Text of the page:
With the factory engraving from Master Engraver Wilbur Glahn, four gold inlays, a steer carved right grip, initials carved on the left grip, and a box, this incredible Colt Single Action Army is certainly among the rarest and most desirable of Colt revolvers and is truly one-of-a-kind. It is the only gold inlaid First Generation Single Action Army known that has its original box, and the box calls out some of the rare and valuable features, including "Gold." According to Ullom's Colt records research discussed in the Winter 2007 issue of "The Rampant Colt," there were only fifteen gold inlaid pre-war Single Actions and only two in .44-40 caliber. In "Colt Engraving Book Volume One" on page 435, R.L. Wilson notes, "Only a handful of specimens of gold inlaid and engraved pre-World War II Single Action Army revolvers are known to the author at this writing. Factory gold inlay represents the ultimate in rarity and desirability on Colt firearms." This "ultimate rarity" was manufactured in 1929 and letters in .44-40 with a 5 1/2 inch barrel, grips of "Ivory with carved steer head motif on one side and the initials 'E.A.T.' in relief on the other side," and as factory engraved and gold inlaid. It was shipped to "Sr. Don Alfredo Gottling" of Buenos Aires, Argentina, on March 16, 1929, in factory order "#16059/1" and was the only gun of this type in the shipment. As the letter indicates, this revolver was shipped to dealer Alfredo Gottling of Buenos Aires, Argentina. Gottling's shop, “La Portena," catered to the elite in Argentina and thus was a key buyer of some of the most extravagant Colt revolvers and other fine arms and in fact received a large portion of the known factory engraved and gold inlaid Colt revolvers. This one was clearly ordered for a specific individual given the carved "EAT" initials on the left grip as specified in the factory letter. Unfortunately no information on the identity of "EAT" is given nor found as of this writing, but we know that Gottling's clientele included the most powerful men in the country, including President Marcelo Torcuato de Alvea. Argentina was among the most prosperous countries in the world between World War I and the Great Depression. While well-known for its silver, Argentina is also the third largest producer of gold in South America, so gold inlaid firearms would have been particularly suitable for wealthy Argentines. Like the gold, the steer head on the right grip is a fitting motif for an Argentina destined Colt as beef was a very important Argentine commodity and export at the time and remains a very significant part of the country's cuisine and economy. The country suffered in the Great Depression which began in Argentina the same year this revolver was made, and the effects helped plunge the country into a decade of political upheaval and corruption known as the "Infamous Decade" the following year. The revolver has Wilbur Glahn's distinctive style of engraving with panels of scrollwork with punched backgrounds on the sides of the barrel as well as the cylinder, frame, trigger guard, and back strap; a star motif on the edge of ejector button, a wavy line motif on the top of the ejector housing and flourish of scrollwork on the right side, coordinating wavy line along the rear of the cylinder, "V" shaped details on the top of the back strap and butt, and a trefoil element on the front of the frame. The four gold inlays are floral accents on the recoil shield, loading gate, and lower left and right of the frame. These are unusual and rare features, in terms of the existence of gold inlays at all and based on what and where the gold inlays are. In "The Book of Colt Firearms," R.L. Wilson noted, "The rarest decoration in the Single Action Series is gold inlay, usually restricted only to barrel bands or inscriptions." The barrel has a standard blade front sight, a one-line address, and "COLT FRONTIER SIX SHOOTER .44-40" on the left side, and the frame has the two-line patent marking and Rampant Colt trademark on the left. The trigger guard has a "1" over the triangular "VP" proof on the left. The loading gate has assembly number "891," and the matching serial number is on the frame and right side of the grip straps. The grips have silver Rampant Colt medallions, "EAT" in raised relief on the left grip with most of the "A" on a removable cap that covers the hidden grip screw, and a classic steer head in raised relief on the right grip. The scarce and valuable factory "maroon" box has an "ENGRAVED" label on the lid end flap and a smaller "Ivory Gold" label on the bottom on the standard dark blue label, and the latter has the correct "5 1/2" barrel length, "Colt's Army S.A. Revolver." and ".44" caliber designation. The last digit of the serial number marked on the underside of the box remains legible and matches. Inside the lid and the bottom of the compartment have factory trade labels noting Colt's revolvers, automatic pistols, and machine guns as well as the factory trademarks. A brass cleaning rod is also in the box.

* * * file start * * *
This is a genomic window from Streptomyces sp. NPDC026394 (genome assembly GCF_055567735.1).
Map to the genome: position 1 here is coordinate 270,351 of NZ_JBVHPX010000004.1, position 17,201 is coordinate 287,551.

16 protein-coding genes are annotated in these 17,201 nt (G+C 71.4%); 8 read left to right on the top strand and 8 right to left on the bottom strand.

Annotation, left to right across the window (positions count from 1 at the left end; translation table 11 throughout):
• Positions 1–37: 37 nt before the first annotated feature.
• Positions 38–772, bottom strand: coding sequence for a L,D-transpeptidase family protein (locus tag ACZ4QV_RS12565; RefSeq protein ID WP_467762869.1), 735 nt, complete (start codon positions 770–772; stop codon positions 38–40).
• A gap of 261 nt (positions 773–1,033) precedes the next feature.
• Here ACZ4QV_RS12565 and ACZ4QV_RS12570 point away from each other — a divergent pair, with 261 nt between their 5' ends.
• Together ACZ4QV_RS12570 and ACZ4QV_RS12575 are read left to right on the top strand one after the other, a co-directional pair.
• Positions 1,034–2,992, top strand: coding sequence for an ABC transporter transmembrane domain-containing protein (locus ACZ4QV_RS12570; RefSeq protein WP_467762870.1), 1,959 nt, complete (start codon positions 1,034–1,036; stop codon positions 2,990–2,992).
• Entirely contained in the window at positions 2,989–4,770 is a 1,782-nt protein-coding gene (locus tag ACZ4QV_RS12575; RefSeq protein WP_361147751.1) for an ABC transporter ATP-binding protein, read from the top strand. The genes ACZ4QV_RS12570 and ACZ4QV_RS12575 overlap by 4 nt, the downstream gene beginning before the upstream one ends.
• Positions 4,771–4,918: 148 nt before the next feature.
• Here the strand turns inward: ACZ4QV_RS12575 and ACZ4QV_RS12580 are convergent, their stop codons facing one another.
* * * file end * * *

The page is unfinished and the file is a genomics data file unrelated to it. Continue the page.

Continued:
Excellent with crisp engraving and markings, bright original gold inlays, 90% plus original blue finish, minor fading mostly at the muzzle and on the cylinder, 95% plus original vivid case colors, some very faint spotting, and minor overall handling and storage marks. The grips are also excellent and have crisp carving, attractive natural grain and tones, some slight surface flaking on the left by the letters, and minor age and handling wear. Mechanically excellent. The box is fine and has distinct labels on the exterior and interior, moderate wear at the edges with some slight separation, and general mild storage wear. This is an incredibly rare pre-World War II Colt Single Action Army revolver shipped just as the Great Depression was taking hold of the global economy and as Argentina was on the eve of the "Infamous Decade." Its overall combination of rare features make it one-of-a-kind and a truly investment class First Generation Colt Single Action Army revolver with a lot to love. As Wilson wrote in "Colt: An American Legend," "Investor-minded Colt-watchers regard the fancy Single Action as the fastest-rising of blue chips in the Colt portfolio" and "Prewar gold-inlaid are the top of the line in fancy Single Actions; their value picture has improved many-fold since 1901."